Yesterday, the 16-day government shutdown came to an end as Congress passed a bill to the fund government through January 15 of next year and suspend the debt ceiling until February 7. The final bill was relatively clean, as the only provision relating to the Affordable Care Act (which had been the early focus of the conflict) concerned enhanced verification procedures for eligibility.
In addition, House and Senate conferees will be appointed to try to reconcile the two very different versions of the 2014 budget which passed the Senate and House earlier this year. The public is justifiably angry at the process. However, for investors, as always, it is important not to allow political emotions to overrule investment analysis.
With this in mind, a few points are worth noting:
First, while many market commentators will deride this resolution as simply 'kicking the can down the road', the implications of the agreement are a little more complicated. Although the deal only funds the government until mid January of next year, the risk of another government shutdown in January has been diminished. Republicans have suffered in opinion polls as the public blames them more than the Democrats for the government shutdown. Many members of the House and Senate may be reluctant to go down this same road in an election year.
The agreement also wisely kicks the 'debt-ceiling can' a little further than the ‘continuing resolution can’. Assuming both parties avoid another government shutdown, they will very likely decide to further suspend the debt ceiling until after the November 2014 mid-term elections. In short, there is a good chance that we can avoid another showdown of this magnitude in 2014.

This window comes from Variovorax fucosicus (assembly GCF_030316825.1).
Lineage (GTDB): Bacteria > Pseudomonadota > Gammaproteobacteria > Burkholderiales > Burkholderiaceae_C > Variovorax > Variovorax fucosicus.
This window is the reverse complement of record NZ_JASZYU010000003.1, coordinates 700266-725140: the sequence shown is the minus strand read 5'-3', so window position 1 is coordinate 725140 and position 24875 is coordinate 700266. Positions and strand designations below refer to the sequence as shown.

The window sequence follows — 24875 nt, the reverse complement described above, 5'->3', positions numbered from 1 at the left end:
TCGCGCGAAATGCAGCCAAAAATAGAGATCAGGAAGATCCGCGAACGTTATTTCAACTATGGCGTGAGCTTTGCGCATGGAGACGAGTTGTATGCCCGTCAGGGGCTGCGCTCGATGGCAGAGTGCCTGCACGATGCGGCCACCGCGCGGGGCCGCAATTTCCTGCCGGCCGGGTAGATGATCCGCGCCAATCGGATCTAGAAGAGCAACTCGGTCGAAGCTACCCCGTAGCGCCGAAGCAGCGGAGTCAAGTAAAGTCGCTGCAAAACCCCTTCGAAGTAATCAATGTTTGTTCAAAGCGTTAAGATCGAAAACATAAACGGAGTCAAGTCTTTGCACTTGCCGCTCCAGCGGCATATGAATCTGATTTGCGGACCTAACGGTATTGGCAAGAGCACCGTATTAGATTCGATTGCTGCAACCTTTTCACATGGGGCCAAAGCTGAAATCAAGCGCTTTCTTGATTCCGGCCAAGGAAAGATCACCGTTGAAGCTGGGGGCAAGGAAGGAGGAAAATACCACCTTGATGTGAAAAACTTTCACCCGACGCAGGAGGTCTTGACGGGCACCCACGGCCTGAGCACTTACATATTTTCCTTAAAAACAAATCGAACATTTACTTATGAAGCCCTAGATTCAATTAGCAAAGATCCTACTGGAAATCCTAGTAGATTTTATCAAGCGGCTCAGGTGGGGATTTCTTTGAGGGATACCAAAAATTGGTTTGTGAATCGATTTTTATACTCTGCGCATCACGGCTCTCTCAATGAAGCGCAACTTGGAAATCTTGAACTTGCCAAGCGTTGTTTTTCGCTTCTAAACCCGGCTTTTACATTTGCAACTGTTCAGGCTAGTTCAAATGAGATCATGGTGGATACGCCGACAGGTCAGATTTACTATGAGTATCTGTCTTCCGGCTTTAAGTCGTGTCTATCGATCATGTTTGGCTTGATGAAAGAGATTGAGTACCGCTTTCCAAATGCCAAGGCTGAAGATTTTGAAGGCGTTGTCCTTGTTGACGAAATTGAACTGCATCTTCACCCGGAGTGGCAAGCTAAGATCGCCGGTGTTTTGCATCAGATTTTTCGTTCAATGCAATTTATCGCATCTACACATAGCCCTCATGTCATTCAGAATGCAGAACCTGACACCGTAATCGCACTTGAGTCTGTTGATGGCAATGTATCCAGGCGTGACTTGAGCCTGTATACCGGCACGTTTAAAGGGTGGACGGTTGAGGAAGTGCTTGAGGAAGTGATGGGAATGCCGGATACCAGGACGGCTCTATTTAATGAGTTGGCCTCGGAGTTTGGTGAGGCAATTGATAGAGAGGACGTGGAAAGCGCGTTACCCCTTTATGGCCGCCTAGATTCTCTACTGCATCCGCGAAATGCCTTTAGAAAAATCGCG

Second, it is important to recognize that the 'can' is getting smaller. During the debt-ceiling confrontation in 2011 the U.S. economy was weaker and the budget situation much more severe. The budget deficit in fiscal 2011 was 8.4% of GDP. In sharp contrast, we now estimate the budget deficit to be 3.9% of GDP in fiscal 2013 and it is approaching a level where the debt to GDP ratio should begin to edge down. Despite the political games being played in Washington, the reality is that grumpy compromises have gone a long way to dealing with the nation’s fiscal problems.
It is still the case that the economy needs tax reform and entitlement reform not just to deal with deficits but to enhance the long-term productive capacity of the economy. Investors have every reason to doubt whether the actors in the latest drama are up to this task. However, the American economy has long proven its ability to survive the mismanagement of the officials we elect to direct it and prospects are good that it will continue to do so in 2014, boosting economic output, stock prices and interest rates.
Third, the government shutdown has given an already very dovish Federal Reserve an excuse to further delay tapering at its next meeting on October 30 and it may well decide to wait until its January meeting (and after a new continuing resolution will need to be in place) before commencing a diet for its rapidly expanding balance sheet.
Finally, Standard and Poor’s have estimated that the shutdown may have reduced U.S. output by $24 billion. However, this estimate should not be trusted. The major impact of the shutdown has been in indirect impacts through consumer and business psychology – impacts that are necessarily very difficult to measure. We do know, however, that before the shutdown, the U.S. economy had the potential for modest acceleration due to the lagged effects of rising wealth, an improving global economy, diminished fiscal drag and significant pent-up demand. These forces should reassert themselves in the wake of the crisis.
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